The new Assembly Republican co-chair of the Joint Committee on Finance said lawmakers “want to be part of the discussion” when it comes to distribution of the new COVID-19 vaccines in Wisconsin.

Republican leaders in both the Assembly and Senate recently have said that lawmakers should have oversight of vaccine deployment.

In an interview aired Sunday on “UpFront,” Rep. Mark Born, R-Beaver Dam, said lawmakers “just want to make sure that (vaccine distribution) is fair to folks throughout the state.” The program is produced in partnership with

Born said they are concerned about residents in rural areas.

“We just want to make sure that there’s access throughout the state, and it’s as widespread as it can be, and folks from our Assembly districts all over the state don’t have to drive great distances to large cities and things to have access to it,” he said.

Born also said Republican legislative leaders and Democratic Gov. Tony Evers have a “good basis” for discussions on new COVID-19-related spending and legislation.

“I’m confident that we’ll work out something in the near future,” Born said.

In another segment, a Democratic presidential elector said numerous lawsuits by the Trump campaign seeking to overturn the results of the election will have no impact on electors when they meet today.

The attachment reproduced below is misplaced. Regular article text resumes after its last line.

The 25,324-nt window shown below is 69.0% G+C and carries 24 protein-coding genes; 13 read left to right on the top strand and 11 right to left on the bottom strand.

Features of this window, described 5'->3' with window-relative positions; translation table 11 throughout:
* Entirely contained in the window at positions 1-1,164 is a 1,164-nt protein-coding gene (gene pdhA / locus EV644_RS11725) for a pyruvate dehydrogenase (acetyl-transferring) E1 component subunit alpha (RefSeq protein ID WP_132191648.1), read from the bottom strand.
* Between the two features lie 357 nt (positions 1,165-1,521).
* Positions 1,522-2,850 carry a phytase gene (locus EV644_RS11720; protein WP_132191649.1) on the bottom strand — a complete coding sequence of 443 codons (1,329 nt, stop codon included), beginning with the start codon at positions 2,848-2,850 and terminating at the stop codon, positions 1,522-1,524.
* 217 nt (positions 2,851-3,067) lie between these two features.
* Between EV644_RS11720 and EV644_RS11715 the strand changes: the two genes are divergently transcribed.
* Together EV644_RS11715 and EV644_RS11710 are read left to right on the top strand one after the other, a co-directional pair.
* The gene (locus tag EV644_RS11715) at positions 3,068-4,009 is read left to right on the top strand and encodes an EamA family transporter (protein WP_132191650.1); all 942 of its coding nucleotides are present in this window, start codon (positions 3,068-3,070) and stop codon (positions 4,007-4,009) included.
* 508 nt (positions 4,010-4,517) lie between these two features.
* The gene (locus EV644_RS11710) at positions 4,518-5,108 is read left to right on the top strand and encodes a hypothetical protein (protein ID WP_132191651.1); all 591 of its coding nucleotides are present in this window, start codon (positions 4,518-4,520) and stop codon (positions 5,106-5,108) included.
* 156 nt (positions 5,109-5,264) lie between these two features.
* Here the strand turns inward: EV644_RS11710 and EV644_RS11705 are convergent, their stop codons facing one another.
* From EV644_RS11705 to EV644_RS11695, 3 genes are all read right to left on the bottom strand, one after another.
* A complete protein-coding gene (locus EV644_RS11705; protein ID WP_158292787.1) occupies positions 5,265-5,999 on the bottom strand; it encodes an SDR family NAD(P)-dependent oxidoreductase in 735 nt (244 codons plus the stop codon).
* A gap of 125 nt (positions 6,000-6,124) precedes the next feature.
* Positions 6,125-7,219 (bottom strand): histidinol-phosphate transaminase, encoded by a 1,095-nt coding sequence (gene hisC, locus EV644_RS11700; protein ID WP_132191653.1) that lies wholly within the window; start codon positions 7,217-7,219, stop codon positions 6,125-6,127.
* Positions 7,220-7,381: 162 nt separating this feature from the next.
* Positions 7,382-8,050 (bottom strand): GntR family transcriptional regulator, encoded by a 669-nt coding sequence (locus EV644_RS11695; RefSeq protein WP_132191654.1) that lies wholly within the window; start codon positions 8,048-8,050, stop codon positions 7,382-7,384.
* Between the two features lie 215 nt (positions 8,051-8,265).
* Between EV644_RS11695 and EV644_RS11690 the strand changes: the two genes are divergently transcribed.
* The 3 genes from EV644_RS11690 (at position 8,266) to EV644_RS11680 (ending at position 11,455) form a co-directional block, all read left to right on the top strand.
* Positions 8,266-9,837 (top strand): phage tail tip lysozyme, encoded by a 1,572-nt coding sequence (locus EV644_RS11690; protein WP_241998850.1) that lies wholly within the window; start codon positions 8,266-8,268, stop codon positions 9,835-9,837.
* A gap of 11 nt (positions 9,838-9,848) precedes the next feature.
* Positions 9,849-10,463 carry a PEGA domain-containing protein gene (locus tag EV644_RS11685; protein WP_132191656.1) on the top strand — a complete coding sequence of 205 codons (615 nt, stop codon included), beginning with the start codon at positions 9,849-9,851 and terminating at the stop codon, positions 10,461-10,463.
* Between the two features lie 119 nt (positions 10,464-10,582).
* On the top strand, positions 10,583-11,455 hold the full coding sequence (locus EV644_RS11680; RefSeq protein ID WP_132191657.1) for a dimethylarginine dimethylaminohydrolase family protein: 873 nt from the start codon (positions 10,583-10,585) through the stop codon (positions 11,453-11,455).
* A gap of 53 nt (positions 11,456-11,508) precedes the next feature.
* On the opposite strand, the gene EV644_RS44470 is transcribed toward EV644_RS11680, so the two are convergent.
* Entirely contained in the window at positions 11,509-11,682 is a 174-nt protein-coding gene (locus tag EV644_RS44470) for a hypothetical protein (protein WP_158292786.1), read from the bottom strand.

Democratic National Committee member Khary Penebaker of Milwaukee, an elector for President-elect Joe Biden, called the lawsuits “fodder, something to laugh at.”

“It’s a stark reminder that there are a group of people who literally want to steal democracy from the hands of America’s voters,” he said.

The 10 electors will convene today at the State Capitol. Penebaker said they will have numerous certificates to sign, and because of COVID-19, the meeting will lack the “pomp and circumstance” of previous elector gatherings. He said the entire event should last less than an hour.

With the Pfizer vaccine for COVID-19 having just won FDA approval for emergency use, a Mayo Clinic doctor told “UpFront” that the vaccine is safe and needed to help control the pandemic.

“UpFront” host Adrienne Pedersen asked Mayo Clinic family medicine physician Dr. Erin Morcomb what she would tell people who are skeptical about the new vaccine.

“What I will say is any vaccine that gets approved will be, will have extensive safety measures that have been done, and will continue to be done after that vaccine is approved,” Morcomb said.

“All public health officials, physicians, anyone working in the health care realm has high confidence that these vaccines are something that we really need to have to help lessen the burden of the pandemic,” she said.

See more from the program here.

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